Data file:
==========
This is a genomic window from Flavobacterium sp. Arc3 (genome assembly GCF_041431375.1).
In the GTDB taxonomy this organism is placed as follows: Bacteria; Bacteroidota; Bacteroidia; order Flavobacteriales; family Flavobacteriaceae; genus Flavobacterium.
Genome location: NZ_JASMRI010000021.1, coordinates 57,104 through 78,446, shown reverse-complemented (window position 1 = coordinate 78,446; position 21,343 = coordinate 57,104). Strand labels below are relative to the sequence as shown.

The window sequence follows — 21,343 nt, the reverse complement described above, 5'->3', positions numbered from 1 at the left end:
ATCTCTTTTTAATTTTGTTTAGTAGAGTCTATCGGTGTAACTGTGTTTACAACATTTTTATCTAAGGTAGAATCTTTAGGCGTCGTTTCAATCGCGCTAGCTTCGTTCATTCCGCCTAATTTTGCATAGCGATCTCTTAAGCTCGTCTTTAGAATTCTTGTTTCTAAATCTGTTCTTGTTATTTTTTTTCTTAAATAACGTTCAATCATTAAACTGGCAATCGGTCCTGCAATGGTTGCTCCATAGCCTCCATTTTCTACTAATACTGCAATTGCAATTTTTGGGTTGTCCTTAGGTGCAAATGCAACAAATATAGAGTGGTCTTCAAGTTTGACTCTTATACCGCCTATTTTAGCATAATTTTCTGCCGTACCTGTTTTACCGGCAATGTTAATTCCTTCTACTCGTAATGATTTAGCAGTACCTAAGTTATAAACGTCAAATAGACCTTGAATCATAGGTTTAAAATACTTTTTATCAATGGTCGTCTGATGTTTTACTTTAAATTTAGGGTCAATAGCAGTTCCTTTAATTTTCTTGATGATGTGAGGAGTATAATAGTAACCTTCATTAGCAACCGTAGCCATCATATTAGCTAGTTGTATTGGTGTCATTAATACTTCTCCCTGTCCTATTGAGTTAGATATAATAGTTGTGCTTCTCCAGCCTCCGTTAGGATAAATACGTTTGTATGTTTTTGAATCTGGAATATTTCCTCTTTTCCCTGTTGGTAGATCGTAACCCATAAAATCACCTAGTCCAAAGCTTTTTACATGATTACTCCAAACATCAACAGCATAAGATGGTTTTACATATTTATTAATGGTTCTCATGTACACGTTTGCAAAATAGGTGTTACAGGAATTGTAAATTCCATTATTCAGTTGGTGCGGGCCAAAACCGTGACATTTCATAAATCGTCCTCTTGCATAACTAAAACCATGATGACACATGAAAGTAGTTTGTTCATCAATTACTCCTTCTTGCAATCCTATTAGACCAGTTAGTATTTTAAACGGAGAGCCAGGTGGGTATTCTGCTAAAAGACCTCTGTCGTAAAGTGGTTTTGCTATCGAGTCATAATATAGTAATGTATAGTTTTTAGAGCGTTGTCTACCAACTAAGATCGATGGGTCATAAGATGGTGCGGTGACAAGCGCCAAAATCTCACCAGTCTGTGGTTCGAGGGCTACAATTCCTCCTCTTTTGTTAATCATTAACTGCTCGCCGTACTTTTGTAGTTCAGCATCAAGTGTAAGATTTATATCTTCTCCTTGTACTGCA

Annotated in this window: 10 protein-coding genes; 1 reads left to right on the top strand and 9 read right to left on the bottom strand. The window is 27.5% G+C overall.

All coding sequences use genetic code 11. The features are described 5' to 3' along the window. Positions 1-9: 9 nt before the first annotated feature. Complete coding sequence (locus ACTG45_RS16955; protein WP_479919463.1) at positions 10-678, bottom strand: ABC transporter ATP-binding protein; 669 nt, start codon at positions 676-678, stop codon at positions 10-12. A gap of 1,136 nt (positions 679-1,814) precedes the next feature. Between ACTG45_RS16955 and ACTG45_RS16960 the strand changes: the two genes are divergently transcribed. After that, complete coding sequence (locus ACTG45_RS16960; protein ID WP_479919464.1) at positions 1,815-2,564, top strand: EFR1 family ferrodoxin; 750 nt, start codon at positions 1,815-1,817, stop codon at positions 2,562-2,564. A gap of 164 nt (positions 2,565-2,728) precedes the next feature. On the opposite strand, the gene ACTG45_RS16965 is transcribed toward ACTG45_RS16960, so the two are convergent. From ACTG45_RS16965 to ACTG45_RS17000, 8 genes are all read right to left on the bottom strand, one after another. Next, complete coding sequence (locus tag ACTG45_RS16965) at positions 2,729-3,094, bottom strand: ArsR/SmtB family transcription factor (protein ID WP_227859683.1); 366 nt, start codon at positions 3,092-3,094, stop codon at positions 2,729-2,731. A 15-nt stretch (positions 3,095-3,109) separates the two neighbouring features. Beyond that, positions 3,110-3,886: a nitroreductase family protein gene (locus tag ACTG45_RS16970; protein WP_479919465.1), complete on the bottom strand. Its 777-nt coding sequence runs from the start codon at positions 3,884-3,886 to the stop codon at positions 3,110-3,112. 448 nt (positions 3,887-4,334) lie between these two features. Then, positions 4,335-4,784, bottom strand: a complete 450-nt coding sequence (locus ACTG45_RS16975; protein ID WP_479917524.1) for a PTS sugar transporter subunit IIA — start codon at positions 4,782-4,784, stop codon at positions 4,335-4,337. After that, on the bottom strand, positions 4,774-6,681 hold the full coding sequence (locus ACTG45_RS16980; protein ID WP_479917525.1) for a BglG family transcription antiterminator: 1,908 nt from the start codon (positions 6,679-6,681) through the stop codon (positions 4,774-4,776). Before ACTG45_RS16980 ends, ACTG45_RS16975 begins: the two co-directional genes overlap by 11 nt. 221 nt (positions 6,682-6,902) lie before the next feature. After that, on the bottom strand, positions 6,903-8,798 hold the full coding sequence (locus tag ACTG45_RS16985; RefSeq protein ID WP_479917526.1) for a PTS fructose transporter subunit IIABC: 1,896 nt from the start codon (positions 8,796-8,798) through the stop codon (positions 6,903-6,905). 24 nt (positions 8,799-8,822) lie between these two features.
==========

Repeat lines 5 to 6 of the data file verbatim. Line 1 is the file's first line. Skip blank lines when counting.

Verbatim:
ATCTCTTTTTAATTTTGTTTAGTAGAGTCTATCGGTGTAACTGTGTTTACAACATTTTTATCTAAGGTAGAATCTTTAGGCGTCGTTTCAATCGCGCTAGCTTCGTTCATTCCGCCTAATTTTGCATAGCGATCTCTTAAGCTCGTCTTTAGAATTCTTGTTTCTAAATCTGTTCTTGTTATTTTTTTTCTTAAATAACGTTCAATCATTAAACTGGCAATCGGTCCTGCAATGGTTGCTCCATAGCCTCCATTTTCTACTAATACTGCAATTGCAATTTTTGGGTTGTCCTTAGGTGCAAATGCAACAAATATAGAGTGGTCTTCAAGTTTGACTCTTATACCGCCTATTTTAGCATAATTTTCTGCCGTACCTGTTTTACCGGCAATGTTAATTCCTTCTACTCGTAATGATTTAGCAGTACCTAAGTTATAAACGTCAAATAGACCTTGAATCATAGGTTTAAAATACTTTTTATCAATGGTCGTCTGATGTTTTACTTTAAATTTAGGGTCAATAGCAGTTCCTTTAATTTTCTTGATGATGTGAGGAGTATAATAGTAACCTTCATTAGCAACCGTAGCCATCATATTAGCTAGTTGTATTGGTGTCATTAATACTTCTCCCTGTCCTATTGAGTTAGATATAATAGTTGTGCTTCTCCAGCCTCCGTTAGGATAAATACGTTTGTATGTTTTTGAATCTGGAATATTTCCTCTTTTCCCTGTTGGTAGATCGTAACCCATAAAATCACCTAGTCCAAAGCTTTTTACATGATTACTCCAAACATCAACAGCATAAGATGGTTTTACATATTTATTAATGGTTCTCATGTACACGTTTGCAAAATAGGTGTTACAGGAATTGTAAATTCCATTATTCAGTTGGTGCGGGCCAAAACCGTGACATTTCATAAATCGTCCTCTTGCATAACTAAAACCATGATGACACATGAAAGTAGTTTGTTCATCAATTACTCCTTCTTGCAATCCTATTAGACCAGTTAGTATTTTAAACGGAGAGCCAGGTGGGTATTCTGCTAAAAGACCTCTGTCGTAAAGTGGTTTTGCTATCGAGTCATAATATAGTAATGTATAGTTTTTAGAGCGTTGTCTACCAACTAAGATCGATGGGTCATAAGATGGTGCGGTGACAAGCGCCAAAATCTCACCAGTCTGTGGTTCGAGGGCTACAATTCCTCCTCTTTTGTTAATCATTAACTGCTCGCCGTACTTTTGTAGTTCAGCATCAAGTGTAAGATTTATATCTTCTCCTTGTACTGCA

Annotated in this window: 10 protein-coding genes; 1 reads left to right on the top strand and 9 read right to left on the bottom strand. The window is 27.5% G+C overall.